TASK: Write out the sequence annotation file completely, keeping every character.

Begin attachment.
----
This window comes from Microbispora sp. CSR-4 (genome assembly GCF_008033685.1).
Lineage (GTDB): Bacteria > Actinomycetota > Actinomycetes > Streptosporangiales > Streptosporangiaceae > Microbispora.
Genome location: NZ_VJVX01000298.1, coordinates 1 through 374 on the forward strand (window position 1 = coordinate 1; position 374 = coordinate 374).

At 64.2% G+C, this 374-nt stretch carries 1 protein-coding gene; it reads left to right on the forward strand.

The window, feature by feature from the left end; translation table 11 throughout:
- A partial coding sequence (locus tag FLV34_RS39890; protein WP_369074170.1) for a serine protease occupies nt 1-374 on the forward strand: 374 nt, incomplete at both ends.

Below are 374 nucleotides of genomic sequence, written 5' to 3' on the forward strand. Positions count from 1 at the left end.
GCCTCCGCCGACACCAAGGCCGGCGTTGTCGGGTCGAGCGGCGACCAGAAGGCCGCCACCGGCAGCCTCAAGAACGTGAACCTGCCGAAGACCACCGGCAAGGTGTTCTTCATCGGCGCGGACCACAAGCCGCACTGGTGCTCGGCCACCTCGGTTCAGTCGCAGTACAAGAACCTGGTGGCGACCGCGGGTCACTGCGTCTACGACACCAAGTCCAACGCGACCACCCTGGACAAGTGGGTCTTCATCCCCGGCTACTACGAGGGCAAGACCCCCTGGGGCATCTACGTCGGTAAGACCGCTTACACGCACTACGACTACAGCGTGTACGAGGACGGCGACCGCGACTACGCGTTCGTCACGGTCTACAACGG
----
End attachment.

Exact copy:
This window comes from Microbispora sp. CSR-4 (genome assembly GCF_008033685.1).
Lineage (GTDB): Bacteria > Actinomycetota > Actinomycetes > Streptosporangiales > Streptosporangiaceae > Microbispora.
Genome location: NZ_VJVX01000298.1, coordinates 1 through 374 on the forward strand (window position 1 = coordinate 1; position 374 = coordinate 374).

At 64.2% G+C, this 374-nt stretch carries 1 protein-coding gene; it reads left to right on the forward strand.

The window, feature by feature from the left end; translation table 11 throughout:
- A partial coding sequence (locus tag FLV34_RS39890; protein WP_369074170.1) for a serine protease occupies nt 1-374 on the forward strand: 374 nt, incomplete at both ends.

Below are 374 nucleotides of genomic sequence, written 5' to 3' on the forward strand. Positions count from 1 at the left end.
GCCTCCGCCGACACCAAGGCCGGCGTTGTCGGGTCGAGCGGCGACCAGAAGGCCGCCACCGGCAGCCTCAAGAACGTGAACCTGCCGAAGACCACCGGCAAGGTGTTCTTCATCGGCGCGGACCACAAGCCGCACTGGTGCTCGGCCACCTCGGTTCAGTCGCAGTACAAGAACCTGGTGGCGACCGCGGGTCACTGCGTCTACGACACCAAGTCCAACGCGACCACCCTGGACAAGTGGGTCTTCATCCCCGGCTACTACGAGGGCAAGACCCCCTGGGGCATCTACGTCGGTAAGACCGCTTACACGCACTACGACTACAGCGTGTACGAGGACGGCGACCGCGACTACGCGTTCGTCACGGTCTACAACGG